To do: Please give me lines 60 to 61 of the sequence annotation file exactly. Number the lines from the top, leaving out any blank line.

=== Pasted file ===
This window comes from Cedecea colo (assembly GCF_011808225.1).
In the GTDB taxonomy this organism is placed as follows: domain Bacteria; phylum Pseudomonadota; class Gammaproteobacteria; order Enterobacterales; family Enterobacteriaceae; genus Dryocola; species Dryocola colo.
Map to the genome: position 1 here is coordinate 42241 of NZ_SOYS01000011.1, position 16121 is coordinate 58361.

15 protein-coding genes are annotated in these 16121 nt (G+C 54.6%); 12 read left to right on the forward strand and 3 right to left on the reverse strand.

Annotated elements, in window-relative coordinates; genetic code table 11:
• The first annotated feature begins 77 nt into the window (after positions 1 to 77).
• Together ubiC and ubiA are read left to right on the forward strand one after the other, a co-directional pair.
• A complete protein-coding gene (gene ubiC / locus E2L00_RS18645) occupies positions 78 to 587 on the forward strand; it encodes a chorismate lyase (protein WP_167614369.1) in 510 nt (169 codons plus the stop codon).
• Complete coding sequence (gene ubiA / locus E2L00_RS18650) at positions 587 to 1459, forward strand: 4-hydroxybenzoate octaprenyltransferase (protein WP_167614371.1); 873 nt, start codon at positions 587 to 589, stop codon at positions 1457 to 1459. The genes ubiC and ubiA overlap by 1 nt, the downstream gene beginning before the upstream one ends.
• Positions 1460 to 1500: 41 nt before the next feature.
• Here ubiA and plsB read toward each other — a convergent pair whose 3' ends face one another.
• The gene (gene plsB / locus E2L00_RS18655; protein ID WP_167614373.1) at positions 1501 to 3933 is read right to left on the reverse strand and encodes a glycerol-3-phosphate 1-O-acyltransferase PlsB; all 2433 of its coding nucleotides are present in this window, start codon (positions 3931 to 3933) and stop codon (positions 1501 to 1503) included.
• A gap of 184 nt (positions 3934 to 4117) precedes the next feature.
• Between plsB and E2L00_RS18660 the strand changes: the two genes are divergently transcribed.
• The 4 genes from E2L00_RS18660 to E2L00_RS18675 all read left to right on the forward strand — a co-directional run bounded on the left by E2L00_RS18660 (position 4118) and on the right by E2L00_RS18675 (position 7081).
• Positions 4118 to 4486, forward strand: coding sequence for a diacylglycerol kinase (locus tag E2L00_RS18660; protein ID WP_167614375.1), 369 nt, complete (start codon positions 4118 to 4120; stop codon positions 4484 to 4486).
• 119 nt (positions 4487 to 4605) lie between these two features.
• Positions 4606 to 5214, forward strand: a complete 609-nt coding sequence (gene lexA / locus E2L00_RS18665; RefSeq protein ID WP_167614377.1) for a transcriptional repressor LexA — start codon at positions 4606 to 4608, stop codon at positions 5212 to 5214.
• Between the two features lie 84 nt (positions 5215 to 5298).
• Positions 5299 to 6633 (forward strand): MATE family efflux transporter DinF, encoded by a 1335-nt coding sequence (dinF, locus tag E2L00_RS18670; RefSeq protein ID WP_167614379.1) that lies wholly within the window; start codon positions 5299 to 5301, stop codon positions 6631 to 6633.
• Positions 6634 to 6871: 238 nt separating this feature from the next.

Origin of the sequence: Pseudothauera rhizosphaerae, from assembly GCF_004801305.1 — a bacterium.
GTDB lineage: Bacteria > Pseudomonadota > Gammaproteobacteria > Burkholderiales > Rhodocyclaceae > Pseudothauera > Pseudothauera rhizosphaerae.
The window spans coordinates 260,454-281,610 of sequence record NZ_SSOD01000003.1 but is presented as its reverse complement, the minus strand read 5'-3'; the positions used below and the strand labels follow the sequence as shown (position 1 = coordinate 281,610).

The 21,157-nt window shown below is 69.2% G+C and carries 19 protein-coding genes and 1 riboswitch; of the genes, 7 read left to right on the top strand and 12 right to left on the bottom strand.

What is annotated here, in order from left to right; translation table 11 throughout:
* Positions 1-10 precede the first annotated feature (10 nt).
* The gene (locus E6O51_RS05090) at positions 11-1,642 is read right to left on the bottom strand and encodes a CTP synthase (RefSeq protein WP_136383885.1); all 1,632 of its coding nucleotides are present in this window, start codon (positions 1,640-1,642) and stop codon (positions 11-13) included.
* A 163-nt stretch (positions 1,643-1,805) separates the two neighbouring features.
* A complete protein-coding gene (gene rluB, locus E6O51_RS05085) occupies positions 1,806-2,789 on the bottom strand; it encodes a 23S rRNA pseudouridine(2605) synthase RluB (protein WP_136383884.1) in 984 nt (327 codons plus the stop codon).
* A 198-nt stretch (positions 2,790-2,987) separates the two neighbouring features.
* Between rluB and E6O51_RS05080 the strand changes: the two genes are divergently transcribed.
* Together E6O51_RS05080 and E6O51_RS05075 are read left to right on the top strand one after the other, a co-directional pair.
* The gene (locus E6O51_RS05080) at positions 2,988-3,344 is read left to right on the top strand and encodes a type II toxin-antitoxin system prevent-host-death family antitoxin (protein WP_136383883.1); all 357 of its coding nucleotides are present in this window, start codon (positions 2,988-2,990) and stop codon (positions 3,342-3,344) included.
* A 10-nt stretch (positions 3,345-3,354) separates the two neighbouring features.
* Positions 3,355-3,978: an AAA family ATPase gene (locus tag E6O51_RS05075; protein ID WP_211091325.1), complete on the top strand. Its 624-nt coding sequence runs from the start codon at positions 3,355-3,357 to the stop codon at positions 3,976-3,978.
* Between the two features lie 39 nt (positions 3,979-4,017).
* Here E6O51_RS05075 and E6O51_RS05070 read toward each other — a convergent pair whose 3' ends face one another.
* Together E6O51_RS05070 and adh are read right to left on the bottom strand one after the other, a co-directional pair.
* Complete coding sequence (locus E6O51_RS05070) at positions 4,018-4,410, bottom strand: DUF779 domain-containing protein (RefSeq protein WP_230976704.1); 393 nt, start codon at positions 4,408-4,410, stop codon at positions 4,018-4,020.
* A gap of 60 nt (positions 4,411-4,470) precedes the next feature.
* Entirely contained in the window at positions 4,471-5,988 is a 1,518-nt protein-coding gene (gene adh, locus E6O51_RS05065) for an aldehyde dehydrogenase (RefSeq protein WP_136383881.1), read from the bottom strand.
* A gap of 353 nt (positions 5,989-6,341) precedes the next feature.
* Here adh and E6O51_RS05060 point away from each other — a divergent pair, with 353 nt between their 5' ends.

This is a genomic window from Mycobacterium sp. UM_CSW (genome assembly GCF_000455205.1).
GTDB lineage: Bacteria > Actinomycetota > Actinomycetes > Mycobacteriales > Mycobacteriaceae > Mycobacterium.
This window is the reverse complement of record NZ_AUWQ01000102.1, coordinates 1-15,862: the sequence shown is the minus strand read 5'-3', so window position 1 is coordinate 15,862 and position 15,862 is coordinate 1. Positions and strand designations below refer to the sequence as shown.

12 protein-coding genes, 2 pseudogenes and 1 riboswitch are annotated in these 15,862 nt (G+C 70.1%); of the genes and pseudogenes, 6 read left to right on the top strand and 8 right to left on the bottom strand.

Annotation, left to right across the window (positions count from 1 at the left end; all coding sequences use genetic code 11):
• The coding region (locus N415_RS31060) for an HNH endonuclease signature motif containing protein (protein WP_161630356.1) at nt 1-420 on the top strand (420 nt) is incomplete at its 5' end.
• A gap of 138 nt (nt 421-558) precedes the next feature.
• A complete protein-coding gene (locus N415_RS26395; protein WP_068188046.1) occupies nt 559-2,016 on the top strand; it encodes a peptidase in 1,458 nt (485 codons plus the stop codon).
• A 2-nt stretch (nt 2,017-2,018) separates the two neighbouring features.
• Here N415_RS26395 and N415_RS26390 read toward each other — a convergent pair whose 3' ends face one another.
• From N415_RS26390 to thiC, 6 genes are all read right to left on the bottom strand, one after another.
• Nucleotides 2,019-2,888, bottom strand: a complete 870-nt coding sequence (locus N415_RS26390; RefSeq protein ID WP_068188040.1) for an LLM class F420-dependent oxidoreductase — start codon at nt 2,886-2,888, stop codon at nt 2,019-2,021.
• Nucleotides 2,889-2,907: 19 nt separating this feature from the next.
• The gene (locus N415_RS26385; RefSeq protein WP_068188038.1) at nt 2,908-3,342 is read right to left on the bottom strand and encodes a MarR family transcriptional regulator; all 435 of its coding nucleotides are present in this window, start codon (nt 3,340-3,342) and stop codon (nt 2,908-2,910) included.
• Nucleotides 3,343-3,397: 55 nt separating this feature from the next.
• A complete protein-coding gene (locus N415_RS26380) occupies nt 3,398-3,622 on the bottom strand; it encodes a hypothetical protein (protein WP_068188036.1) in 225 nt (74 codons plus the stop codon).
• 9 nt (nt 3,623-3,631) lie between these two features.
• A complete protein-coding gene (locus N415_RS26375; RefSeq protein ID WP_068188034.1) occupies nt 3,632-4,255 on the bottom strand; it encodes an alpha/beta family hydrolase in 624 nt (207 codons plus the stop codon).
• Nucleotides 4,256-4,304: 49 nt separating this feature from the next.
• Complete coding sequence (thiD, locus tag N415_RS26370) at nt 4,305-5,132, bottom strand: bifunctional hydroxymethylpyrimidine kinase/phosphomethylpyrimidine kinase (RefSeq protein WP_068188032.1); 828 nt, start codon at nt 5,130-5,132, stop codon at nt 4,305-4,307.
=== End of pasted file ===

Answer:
• A complete protein-coding gene (locus N415_RS26380) occupies nt 3,398-3,622 on the bottom strand; it encodes a hypothetical protein (protein WP_068188036.1) in 225 nt (74 codons plus the stop codon).
• 9 nt (nt 3,623-3,631) lie between these two features.